Wood micromarquetry is a highly elaborate skill that for several years now has been used by Patek Philippe to decorate the dials of wristwatches or the case backs of pocket watches. It attains new pinnacles of virtuosity in small images assembled with hundreds of tiny pieces of wood and intarsias crafted from a wide range of wood species with varying colors and graining.
Diamond gemsetting causes the bezels of wristwatches to sparkle and creates breathtaking decors on haute joaillerie watches.
Patek Philippe also demonstrates its creativity and artisanal competence with numerous so-called mixed-technique pieces that combine different disciplines of craftsmanship. The “Panda” pocket watch is one of the most striking examples. It is a one-of-a-kind piece with a wood micromarquetry back, a dial in grand feu flinqué enamel, and a manual engraving on the case and the bezel.
The techniques of rare craftsmanship are not reserved only for one-of-a-kind pieces in limited editions. Patek Philippe also uses them to decorated certain timepiece models in the current collection, such as individual grand complications or watch design icons.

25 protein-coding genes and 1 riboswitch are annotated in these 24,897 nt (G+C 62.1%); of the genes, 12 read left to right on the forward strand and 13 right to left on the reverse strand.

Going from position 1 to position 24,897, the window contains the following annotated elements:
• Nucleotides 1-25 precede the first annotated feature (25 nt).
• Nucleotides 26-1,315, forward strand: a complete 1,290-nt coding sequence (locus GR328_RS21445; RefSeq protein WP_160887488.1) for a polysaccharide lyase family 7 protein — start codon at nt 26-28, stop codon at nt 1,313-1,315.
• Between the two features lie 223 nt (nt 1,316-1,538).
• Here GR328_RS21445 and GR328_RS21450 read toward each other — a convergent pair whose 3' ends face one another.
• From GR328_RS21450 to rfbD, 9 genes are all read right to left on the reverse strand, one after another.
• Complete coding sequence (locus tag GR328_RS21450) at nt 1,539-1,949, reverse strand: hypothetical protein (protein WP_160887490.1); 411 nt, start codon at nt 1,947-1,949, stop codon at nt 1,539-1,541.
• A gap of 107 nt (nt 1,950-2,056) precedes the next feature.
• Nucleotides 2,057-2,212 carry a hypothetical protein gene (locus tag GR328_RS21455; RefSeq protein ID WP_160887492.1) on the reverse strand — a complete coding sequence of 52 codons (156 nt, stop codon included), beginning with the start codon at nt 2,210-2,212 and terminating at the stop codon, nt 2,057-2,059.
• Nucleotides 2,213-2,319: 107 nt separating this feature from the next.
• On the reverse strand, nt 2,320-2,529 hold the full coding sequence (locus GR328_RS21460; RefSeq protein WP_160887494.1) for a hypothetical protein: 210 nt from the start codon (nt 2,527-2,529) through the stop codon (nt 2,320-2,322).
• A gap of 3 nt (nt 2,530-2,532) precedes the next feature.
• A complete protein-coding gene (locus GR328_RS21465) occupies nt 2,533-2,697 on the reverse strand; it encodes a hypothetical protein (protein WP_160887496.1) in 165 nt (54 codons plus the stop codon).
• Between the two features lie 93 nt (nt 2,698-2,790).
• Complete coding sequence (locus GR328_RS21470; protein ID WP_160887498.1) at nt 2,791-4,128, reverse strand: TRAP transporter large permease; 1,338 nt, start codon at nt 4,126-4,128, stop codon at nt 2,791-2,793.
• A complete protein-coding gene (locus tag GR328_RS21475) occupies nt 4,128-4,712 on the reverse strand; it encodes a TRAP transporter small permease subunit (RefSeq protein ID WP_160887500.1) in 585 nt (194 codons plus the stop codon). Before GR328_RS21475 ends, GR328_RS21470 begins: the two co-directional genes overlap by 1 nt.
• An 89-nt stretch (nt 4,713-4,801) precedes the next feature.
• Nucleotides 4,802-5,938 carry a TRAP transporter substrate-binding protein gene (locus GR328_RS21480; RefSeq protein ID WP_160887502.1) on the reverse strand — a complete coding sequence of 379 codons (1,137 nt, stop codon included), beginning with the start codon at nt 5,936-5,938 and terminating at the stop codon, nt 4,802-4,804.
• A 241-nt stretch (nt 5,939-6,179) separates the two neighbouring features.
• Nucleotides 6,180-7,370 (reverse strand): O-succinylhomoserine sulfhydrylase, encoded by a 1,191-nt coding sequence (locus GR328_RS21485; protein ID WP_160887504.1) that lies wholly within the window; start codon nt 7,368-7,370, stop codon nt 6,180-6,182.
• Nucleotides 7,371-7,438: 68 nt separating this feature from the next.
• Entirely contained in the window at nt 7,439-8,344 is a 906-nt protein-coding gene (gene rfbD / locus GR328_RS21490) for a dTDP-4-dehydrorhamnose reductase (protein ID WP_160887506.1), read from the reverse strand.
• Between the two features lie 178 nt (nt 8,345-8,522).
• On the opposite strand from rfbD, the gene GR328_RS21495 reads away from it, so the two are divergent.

On the occasion of the “Rare Handcrafts 2020-2021” exhibition, the manufacture is presenting six new versions of familiar watch models that were turned into uniquely seductive pieces by gifted artists.
The double-face Sky Moon Tourbillon wristwatch (12 complications) combines a manually engraved rose-gold case with a decor in brown grand feu champlevé enamel and a guilloched ornament (Ref. 6002R-001). The Ref. 5304 self-winding grand complication with a minute repeater and a retrograde perpetual calendar now comes in rose gold decorated with 80 baguette diamonds (Ref. 5304/301R-001).
The Ref. 5374 grand complication with a minute repeater and a perpetual calendar is joined by a new white-gold version with a blue grand feu enamel dial (Ref. 5374G-001).
The current Patek Philippe collection welcomes a new minute repeater for ladies with a dial in blue grand feu flinqué enamel and a bezel with a Flamme® diamond complement (Ref. 7040/250G-001), as well as a new Golden Ellipse Haut Artisanat in white gold with champlevé enamel and manual engraving (Ref. 5738/51).
The manufacture also demonstrates its virtuosity in the master jeweler’s art with a new version of the Nautilus Haute Joaillerie in white gold with a random diamond pavé setting, also called snow setting (Ref. 7118/1450G-001).